B Antimatter in relativistic jets

  • Thread starter metastable
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Summary
Can black holes separate matter and antimatter via relativistic jets?
I have read that relativistic jets emitted by black holes are thought to contain a mixture of matter and antimatter including positrons and electrons. Is there any mechanism known that would lead to matter or electron concentration in one of the two relativistic jets, and antimatter or positron concentration in the other?
 

mathman

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Positron-electron pairs typically result for high energy gamma rays. In the lab they can be separated, but in the jets you describe there is no way.
 
Is there any mechanism known that would lead to matter or electron concentration in one of the two relativistic jets, and antimatter or positron concentration in the other?
In the lab they can be separated, but in the jets you describe there is no way.
The reason I ask is in pair production I believe we get 2 particles of opposite spin and in the Stern Gerlach experiment we get "discrete points of accumulation."

"However, all other conserved quantum numbers (angular momentum, electric charge, lepton number) of the produced particles must sum to zero – thus the created particles shall have opposite values of each other."

"The Stern–Gerlach experiment demonstrated that the spatial orientation of angular momentum is quantized. Thus an atomic-scale system was shown to have intrinsically quantum properties. In the original experiment, silver atoms were sent through a spatially varying magnetic field, which deflected them before they struck a detector screen, such as a glass slide. Particles with non-zero magnetic moment are deflected, due to the magnetic field gradient, from a straight path. The screen reveals discrete points of accumulation, rather than a continuous distribution,[1] owing to their quantized spin."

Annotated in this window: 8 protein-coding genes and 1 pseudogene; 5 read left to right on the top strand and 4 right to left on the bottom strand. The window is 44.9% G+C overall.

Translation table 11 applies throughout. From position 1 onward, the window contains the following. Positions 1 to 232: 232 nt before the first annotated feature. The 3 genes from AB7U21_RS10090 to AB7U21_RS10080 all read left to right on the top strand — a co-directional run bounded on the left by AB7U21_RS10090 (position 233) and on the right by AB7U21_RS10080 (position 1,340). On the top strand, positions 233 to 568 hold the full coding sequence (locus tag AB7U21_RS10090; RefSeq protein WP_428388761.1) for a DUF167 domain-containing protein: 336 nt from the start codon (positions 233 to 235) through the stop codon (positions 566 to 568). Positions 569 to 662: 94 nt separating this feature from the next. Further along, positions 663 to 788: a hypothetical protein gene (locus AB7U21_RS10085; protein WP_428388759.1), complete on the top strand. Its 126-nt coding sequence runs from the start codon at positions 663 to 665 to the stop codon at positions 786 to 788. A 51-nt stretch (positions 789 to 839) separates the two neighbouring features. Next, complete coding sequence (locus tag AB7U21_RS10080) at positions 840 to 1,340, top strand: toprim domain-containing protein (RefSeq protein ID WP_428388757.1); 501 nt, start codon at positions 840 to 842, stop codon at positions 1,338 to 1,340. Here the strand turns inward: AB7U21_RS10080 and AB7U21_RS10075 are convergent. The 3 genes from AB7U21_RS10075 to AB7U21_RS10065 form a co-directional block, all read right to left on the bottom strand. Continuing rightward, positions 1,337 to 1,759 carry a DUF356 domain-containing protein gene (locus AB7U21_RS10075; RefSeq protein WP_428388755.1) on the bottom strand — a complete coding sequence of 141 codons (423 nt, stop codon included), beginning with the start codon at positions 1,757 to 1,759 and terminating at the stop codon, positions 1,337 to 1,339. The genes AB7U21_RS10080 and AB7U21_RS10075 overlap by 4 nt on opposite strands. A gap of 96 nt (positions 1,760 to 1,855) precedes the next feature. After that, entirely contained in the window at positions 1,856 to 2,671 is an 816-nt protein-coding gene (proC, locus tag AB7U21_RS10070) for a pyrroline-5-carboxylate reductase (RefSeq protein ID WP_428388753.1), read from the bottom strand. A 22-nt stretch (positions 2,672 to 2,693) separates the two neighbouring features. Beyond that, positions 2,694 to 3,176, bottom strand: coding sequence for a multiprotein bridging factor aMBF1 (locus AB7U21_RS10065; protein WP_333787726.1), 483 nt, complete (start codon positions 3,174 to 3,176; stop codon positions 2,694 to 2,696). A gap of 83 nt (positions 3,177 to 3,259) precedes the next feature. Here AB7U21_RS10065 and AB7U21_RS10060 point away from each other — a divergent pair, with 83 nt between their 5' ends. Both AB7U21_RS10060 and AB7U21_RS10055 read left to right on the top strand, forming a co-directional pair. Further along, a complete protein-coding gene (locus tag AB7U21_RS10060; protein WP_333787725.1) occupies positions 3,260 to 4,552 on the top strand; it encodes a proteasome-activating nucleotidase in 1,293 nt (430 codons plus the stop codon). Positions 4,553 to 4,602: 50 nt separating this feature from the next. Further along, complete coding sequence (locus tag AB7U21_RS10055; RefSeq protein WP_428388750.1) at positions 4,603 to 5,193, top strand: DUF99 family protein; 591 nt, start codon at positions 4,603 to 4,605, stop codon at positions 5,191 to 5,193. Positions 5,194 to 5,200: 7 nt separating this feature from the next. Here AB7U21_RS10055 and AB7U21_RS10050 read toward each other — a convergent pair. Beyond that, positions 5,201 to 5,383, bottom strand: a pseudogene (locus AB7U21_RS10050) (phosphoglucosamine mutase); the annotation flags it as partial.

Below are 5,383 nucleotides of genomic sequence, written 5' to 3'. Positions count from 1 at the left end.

"The asymmetry ratio, defined as the ratio of the number of pairs emitted parallel to the photon polarization plane to the number of pairs emitted perpendicular to this plane, is plotted as a function of Δφ for the cases of no screening and complete screening. It is shown that for very small Δφ the cross section is a very rapidly varying function of Δφ, such that the pairs emitted within the angular region 2Δφ are predominantly perpendicular to the polarization plane for Δφ<Δφ0 [Δφ0=1.23(Z13111) for complete screening, for example] and predominantly parallel to this plane for Δφ>Δφ0."
 

Vanadium 50

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Metsatable, if you aren't going to accept the answer, why did you ask the question?
 
Metsatable, if you aren't going to accept the answer, why did you ask the question?
I wasn’t sure if the meaning of “no way” in his answer was:

a) it is known that relativistic jets are unable to concentrate matter or antimatter in different regions

or

b) it could be possible, but since no proof of such a mechanism has previously been published, there is no “known” way
 
Can we say a) or b) above is a closer description of present understanding?

http://www.esa.int/spaceinimages/Images/2015/11/A_supermassive_black_hole_in_action
"The yellow-hued object at the centre of the frame is an elliptical galaxy known as Hercules A, seen by the Earth-orbiting NASA/ESA Hubble Space Telescope. In normal light, an observer would only see this object floating in the inky blackness of space.

However, view Hercules A with a radio telescope, and the entire region is completely transformed. Stunning red–pink jets of material can be seen billowing outwards from the galaxy – jets that are completely invisible in visible light. They are shown here as seen by the Karl G. Jansky Very Large Array radio observatory in New Mexico, USA. These radio observations were combined with the Hubble visible-light data obtained with the Wide Field Camera 3 to create this striking composite.

The two jets are composed of hot, high-energy plasma that has been flung from the centre of Hercules A, a process that is driven by a supermassive black hole lurking at the galaxy’s heart. This black hole is some 2.5 billion times the mass of the Sun, and around a thousand times more massive than the black hole at the centre of our Milky Way galaxy."

upermassive_black_hole_in_action_node_full_image_2.jpg
 

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